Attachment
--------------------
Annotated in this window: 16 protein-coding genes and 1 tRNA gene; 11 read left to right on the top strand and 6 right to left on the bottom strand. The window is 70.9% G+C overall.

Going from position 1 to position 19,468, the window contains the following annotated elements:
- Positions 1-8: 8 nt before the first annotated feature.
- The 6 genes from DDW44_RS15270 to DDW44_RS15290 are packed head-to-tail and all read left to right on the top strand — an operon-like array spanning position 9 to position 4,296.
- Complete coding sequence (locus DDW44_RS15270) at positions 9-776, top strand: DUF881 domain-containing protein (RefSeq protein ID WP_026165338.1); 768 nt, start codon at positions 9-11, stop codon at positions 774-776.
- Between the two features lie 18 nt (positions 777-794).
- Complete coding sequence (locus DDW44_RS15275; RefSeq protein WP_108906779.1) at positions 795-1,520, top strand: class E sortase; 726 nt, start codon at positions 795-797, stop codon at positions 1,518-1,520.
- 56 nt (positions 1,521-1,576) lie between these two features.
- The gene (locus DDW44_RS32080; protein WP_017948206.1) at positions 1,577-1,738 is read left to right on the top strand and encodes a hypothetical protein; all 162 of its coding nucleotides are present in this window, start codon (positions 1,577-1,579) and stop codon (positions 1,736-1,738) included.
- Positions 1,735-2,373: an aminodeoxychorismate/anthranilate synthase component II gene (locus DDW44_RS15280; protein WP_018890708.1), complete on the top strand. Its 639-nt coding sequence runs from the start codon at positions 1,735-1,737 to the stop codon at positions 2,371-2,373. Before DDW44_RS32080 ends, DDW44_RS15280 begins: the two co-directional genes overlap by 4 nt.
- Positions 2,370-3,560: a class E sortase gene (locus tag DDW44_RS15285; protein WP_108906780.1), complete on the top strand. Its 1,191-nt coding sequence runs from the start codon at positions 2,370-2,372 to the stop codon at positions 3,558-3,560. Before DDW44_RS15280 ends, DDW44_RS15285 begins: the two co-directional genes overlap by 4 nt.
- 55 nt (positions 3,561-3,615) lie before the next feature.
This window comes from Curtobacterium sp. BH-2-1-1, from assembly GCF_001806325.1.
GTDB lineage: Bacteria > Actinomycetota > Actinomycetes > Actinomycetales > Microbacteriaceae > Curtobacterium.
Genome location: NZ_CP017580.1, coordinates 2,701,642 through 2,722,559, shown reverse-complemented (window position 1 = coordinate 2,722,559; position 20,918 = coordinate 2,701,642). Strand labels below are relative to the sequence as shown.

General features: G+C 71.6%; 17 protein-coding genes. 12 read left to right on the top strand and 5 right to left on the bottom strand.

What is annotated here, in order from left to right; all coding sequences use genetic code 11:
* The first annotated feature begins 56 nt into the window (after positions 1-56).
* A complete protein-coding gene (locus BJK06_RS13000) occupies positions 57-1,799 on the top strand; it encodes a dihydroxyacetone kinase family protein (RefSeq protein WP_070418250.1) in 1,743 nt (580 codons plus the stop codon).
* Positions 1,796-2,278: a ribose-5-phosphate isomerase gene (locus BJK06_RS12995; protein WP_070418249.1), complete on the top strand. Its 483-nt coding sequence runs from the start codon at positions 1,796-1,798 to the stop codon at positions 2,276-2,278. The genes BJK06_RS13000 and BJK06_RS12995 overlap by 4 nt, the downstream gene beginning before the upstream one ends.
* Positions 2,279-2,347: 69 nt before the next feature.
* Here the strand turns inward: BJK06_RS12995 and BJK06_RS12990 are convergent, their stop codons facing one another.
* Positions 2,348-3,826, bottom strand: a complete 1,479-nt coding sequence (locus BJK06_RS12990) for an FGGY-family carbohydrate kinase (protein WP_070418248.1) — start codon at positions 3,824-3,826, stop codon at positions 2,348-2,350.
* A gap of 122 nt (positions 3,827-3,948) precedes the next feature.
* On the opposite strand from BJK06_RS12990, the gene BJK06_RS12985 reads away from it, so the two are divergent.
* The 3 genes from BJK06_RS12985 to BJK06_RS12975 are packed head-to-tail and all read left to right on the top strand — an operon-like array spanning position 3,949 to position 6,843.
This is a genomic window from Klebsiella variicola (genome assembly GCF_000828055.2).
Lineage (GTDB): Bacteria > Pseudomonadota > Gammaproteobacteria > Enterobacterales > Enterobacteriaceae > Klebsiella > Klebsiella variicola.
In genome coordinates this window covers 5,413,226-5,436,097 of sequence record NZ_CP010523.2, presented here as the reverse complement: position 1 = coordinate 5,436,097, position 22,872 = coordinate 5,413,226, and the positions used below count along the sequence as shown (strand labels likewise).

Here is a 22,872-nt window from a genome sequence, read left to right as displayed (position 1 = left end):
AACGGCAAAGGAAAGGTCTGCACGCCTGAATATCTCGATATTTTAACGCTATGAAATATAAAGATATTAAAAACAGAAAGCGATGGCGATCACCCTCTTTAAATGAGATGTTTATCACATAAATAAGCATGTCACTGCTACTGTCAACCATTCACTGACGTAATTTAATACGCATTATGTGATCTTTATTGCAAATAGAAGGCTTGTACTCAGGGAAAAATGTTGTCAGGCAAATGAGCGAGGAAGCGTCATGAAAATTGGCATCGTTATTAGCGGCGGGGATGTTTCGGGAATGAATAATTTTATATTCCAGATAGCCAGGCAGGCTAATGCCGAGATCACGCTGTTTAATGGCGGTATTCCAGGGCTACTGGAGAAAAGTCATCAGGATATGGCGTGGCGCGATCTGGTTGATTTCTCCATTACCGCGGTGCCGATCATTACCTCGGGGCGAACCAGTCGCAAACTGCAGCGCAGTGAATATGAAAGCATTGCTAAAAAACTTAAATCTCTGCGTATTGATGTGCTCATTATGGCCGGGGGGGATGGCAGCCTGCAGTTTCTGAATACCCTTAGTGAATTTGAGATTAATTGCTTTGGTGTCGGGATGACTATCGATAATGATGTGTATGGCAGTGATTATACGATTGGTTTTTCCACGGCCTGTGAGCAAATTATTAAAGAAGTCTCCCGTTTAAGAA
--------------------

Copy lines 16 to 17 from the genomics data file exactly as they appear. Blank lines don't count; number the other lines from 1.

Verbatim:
General features: G+C 71.6%; 17 protein-coding genes. 12 read left to right on the top strand and 5 right to left on the bottom strand.

What is annotated here, in order from left to right; all coding sequences use genetic code 11: